Goodbye Melbourne Town
Eric Thake was fascinated by the life of cities, and especially his city Melbourne. The way in which particular shops, markets, streets and theatres could shape the mental landscape of a city dweller, only to be completely obliterated in passing years, was a theme which preoccupied him.
He did not, however, view this process with an impartial eye. When the Eastern Market, which had been a kind of dream palace for Thake since boyhood, was marked for demolition in 1960, he and a group of like-minded friends set about lovingly documenting its empty halls and shabby, deserted stalls.
Published in 1965, Goodbye Melbourne Town offers a glimpse of a part of Melbourne lost to demolition and 'progress'. It contains recollections by Thake and some of his friends as well as his own photographs and those taken by David Corke, Geoffrey Ogilby and Bert Rodda.
The Eastern Market
Opened in 1879 on the corner of Exhibition & Bourke Streets, the Eastern Market was intended to be the city's principal fresh produce market, but it had been anticipated by the newly opened Queen Victoria Market, which quickly took over this role. The Eastern Market lived on as a flower market, and as a rendezvous for the city's workers, promenaders and curiosity seekers. However, as Melbourne acquired more sophisticated amusements it was eclipsed in this role as well.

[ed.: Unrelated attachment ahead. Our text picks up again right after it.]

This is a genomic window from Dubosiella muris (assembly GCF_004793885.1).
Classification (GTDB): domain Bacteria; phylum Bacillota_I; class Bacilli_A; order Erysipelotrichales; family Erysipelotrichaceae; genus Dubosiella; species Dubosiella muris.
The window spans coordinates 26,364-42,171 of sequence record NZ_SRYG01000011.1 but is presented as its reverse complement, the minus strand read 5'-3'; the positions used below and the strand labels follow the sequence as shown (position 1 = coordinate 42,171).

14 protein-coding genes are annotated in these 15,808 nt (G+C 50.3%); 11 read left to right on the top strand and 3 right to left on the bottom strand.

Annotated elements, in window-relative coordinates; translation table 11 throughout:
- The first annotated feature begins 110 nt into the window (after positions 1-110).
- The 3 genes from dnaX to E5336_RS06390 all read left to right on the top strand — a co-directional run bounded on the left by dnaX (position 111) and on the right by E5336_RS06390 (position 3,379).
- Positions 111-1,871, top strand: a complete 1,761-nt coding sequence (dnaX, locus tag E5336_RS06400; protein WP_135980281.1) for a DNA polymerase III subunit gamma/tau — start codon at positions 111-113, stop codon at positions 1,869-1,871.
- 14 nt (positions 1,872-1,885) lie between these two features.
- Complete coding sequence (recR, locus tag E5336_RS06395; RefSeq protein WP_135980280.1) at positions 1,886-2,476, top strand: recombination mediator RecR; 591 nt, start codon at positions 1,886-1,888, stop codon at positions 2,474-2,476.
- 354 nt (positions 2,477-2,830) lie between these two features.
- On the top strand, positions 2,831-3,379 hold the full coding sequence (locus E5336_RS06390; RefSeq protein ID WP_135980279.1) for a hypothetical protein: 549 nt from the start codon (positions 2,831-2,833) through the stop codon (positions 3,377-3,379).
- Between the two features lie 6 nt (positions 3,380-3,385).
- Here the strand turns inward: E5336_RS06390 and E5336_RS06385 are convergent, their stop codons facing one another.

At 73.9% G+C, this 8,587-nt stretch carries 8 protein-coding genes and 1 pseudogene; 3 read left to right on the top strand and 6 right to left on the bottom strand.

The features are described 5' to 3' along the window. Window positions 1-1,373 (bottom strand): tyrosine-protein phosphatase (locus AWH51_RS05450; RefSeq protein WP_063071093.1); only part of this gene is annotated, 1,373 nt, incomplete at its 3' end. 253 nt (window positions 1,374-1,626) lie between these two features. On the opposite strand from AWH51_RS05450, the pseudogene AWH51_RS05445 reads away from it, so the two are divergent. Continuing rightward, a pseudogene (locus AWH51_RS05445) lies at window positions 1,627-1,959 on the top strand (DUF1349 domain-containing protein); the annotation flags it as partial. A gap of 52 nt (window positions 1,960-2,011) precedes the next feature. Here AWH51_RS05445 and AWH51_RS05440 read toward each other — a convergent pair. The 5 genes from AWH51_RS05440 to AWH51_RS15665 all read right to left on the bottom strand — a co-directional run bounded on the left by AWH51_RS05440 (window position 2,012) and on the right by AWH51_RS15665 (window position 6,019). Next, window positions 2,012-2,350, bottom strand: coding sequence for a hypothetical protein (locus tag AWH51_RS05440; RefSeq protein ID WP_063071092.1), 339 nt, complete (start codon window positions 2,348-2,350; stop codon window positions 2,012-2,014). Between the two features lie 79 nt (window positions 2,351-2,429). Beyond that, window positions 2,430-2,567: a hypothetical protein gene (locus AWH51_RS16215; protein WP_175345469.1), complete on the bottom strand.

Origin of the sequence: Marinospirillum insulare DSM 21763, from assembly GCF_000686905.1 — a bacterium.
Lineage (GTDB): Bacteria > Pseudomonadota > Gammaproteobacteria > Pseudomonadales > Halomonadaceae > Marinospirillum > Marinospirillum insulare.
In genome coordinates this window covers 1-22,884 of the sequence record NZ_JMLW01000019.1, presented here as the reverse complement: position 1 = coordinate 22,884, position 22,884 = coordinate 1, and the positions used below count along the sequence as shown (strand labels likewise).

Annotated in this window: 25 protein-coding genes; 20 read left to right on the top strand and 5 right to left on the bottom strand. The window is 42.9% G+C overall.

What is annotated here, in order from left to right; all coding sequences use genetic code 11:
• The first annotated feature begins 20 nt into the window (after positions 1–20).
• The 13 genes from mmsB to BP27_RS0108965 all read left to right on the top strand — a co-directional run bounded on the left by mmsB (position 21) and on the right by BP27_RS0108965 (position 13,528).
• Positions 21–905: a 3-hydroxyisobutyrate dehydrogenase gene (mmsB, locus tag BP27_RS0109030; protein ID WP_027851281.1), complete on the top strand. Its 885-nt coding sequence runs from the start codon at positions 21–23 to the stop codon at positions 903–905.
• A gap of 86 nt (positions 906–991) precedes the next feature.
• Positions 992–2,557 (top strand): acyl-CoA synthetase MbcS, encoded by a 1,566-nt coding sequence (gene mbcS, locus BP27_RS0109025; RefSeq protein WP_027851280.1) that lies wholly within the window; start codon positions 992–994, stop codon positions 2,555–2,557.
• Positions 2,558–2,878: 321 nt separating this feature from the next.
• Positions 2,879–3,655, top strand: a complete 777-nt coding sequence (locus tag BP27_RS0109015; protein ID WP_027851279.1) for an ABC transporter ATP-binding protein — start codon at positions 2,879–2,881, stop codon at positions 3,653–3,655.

Into its terminal decline in the 1950s, the Eastern Market retained a distinct flavour of sideshow raffishness - fortune tellers, test-your-strength machines, electric-shock therapists, tattoo artists, taxidermists and bric-a-brac dealers were among the last ghosts to desert it. For Thake it had the supreme charm of being the place where, in 1947, his keen eye spotted an original Arthur Streeton seascape amidst the litter of a secondhand dealer, which he bought for one pound.
Goodbye Melbourne Town Album